Skip to comments.Time to Stop Looking Past Black KKK
Posted on 02/22/2007 1:04:36 PM PST by Tirian
Time to Stop Looking Past Black KKK: Denial Only Empowers Negative Forces in Community -------------------------------------------
Could you imagine the level of denial had my column not been written?
We would still be running around pretending that NBA All-Star Weekend was some sort of glorious black holiday, and anyone who dared mention the nasty elements of what transpired in Vegas would be shouted down as a racist.
Denial is a problem's No. 1 enabler.
We have a problem in the black community, and it didn't make its debut at All-Star Weekend Vegas. What was impossible to ignore in Vegas was on display in Houston, Atlanta and previous All-Star locations.
With the exception of Louis Farrakhan's 1995 Million Man March, it's been on display nearly every time we've gathered in large groups to socialize in the past 15 or so years.
The Black Ku Klux Klan shows up in full force and does its best to ruin our good time. Instead of wearing white robes and white hoods, the new KKK has now taken to wearing white Ts and calling themselves gangsta rappers, gangbangers and posse members.
Just like the White KKK of the 1940s and '50s, we fear them, keep our eyes lowered, shut our mouths and pray they don't bother us.
Our fear makes them stronger. Our silence empowers them. Our lack of courage lets them define who we are. Our excuse-making for their behavior increases their influence and enables them to recruit more freely.
We sing their racist songs, gleefully call ourselves the N-word, hype their celebrity and get upset when white people whisper concerns about our sanity.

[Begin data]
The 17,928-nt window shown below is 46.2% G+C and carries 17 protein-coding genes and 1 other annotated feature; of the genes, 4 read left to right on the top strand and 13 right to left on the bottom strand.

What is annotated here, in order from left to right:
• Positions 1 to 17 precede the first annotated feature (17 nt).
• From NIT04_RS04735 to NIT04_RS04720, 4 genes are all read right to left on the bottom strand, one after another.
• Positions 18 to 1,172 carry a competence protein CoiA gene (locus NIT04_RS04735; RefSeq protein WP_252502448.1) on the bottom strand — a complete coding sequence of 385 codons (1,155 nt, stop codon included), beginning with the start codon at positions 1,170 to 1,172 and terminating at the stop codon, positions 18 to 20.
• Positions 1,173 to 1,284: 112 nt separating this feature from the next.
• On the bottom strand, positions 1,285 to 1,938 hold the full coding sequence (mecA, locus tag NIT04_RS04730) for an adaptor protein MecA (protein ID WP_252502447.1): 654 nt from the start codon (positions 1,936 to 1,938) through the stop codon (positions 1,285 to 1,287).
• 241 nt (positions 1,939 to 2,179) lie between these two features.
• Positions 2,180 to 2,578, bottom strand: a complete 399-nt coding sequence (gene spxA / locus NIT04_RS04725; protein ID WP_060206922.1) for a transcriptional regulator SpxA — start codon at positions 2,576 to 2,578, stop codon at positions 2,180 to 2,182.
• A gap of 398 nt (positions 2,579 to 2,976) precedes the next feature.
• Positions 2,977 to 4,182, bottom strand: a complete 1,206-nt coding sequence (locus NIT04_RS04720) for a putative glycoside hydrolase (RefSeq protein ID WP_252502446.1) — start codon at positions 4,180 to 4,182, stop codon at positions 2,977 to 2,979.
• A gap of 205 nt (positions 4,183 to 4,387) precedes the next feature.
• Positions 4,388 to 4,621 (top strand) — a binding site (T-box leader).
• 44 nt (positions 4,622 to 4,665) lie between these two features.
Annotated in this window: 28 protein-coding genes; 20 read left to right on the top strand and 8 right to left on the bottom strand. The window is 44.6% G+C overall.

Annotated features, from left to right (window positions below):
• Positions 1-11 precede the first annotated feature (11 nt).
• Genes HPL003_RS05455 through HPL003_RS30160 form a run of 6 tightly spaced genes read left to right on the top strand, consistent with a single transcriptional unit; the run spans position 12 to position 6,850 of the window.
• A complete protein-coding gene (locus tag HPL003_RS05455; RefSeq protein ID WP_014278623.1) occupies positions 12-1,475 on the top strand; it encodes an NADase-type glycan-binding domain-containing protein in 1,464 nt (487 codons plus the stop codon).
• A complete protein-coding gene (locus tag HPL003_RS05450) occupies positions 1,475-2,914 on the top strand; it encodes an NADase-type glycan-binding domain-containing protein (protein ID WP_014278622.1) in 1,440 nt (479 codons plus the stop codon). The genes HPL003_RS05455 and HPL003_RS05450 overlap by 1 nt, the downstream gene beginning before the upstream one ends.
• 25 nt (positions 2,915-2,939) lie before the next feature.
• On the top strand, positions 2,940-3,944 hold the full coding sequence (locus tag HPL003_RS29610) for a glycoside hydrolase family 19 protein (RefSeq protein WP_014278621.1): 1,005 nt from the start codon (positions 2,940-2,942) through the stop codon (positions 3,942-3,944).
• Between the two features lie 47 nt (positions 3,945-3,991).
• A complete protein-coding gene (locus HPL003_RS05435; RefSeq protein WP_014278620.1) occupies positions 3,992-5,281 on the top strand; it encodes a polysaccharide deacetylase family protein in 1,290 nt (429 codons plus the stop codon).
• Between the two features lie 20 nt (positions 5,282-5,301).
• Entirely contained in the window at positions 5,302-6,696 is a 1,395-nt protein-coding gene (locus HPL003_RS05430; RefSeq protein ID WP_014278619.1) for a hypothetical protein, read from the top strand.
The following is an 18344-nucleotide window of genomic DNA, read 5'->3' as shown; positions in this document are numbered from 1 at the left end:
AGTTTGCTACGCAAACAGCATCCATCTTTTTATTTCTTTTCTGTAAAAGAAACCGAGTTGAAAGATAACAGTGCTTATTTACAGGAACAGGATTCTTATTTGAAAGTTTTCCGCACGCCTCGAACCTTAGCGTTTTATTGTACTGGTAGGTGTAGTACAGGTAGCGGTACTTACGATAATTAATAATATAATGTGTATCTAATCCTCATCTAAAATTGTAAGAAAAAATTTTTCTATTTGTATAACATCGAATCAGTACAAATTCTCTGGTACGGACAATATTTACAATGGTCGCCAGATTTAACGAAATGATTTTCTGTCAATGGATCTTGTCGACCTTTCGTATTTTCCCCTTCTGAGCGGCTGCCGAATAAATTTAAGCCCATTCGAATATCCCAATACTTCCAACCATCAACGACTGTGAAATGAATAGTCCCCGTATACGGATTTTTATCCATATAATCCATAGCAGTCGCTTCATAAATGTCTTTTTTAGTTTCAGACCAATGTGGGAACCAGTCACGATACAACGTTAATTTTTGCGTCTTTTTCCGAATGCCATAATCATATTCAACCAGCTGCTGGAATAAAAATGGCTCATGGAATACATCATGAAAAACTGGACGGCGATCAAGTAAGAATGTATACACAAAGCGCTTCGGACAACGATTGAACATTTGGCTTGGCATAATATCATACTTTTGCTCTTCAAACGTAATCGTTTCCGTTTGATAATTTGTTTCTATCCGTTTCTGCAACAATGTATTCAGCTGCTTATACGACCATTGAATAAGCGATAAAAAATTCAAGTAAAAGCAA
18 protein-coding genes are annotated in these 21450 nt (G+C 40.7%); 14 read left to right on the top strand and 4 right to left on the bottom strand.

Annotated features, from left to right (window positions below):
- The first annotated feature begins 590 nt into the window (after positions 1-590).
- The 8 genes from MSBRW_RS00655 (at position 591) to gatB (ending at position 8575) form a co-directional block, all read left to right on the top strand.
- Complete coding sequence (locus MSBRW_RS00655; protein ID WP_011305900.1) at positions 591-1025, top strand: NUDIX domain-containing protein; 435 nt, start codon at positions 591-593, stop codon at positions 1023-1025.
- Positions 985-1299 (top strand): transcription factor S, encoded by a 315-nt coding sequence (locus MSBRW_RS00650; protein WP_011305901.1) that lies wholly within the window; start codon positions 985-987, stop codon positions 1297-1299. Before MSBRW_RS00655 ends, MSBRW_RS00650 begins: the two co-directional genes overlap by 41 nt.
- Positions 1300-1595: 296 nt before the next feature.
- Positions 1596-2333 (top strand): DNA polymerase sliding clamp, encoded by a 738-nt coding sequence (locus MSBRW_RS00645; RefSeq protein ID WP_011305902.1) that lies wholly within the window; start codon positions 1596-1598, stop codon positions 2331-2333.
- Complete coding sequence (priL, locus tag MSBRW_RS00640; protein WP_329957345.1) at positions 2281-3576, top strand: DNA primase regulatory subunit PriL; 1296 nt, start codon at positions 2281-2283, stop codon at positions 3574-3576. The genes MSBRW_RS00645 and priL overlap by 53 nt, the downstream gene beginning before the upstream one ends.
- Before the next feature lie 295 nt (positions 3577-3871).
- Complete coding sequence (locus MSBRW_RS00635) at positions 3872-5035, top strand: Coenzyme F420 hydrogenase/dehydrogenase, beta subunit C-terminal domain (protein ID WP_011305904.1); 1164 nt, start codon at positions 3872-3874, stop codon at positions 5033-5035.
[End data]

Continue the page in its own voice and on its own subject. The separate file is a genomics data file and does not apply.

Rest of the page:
And whenever someone publicly states that the Black KKK is terrorizing black people, black neighborhoods, black social events and glorifying a negative, self-destructive lifestyle, we deny and blame the Man.
I don't want to do it anymore.
This must be the way Rosa Parks felt on that bus. She was just tired of eating white racist (spit). I'm tired of eating black racist (spit).
I'd like to kick it with my friends without worrying about the Black KKK opening fire in the parking lot. I'm tired of reading the about the drive-bys (modern-day lynchings). It gets old waking up and hearing about the Darrent Williamses, the Tupac Shakurs getting cut down in a hail of gunfire.
I'm tired of the lack of respect, the random violence, the celebration of drug dealers and the insinuation that education is anti-black.
Wednesday I received a troubling e-mail from a fan, someone who writes me frequently. She was upset by my All-Star Weekend column.
"Why are you hating so much these days and why do you sound so bitter," she wrote. "As I always say to you, you are my favorite. I am always looking for your articles, but lately you are just hating. I still love you though!"
The whole All-Star Weekend just put me on edge; it left me in a sour mood. I can't deny what I saw.
When I arrived at the Vegas airport Tuesday afternoon, All-Star Weekend gave me one final kick in the stomach, and I'm not talking about the long lines at the Southwest baggage check-in.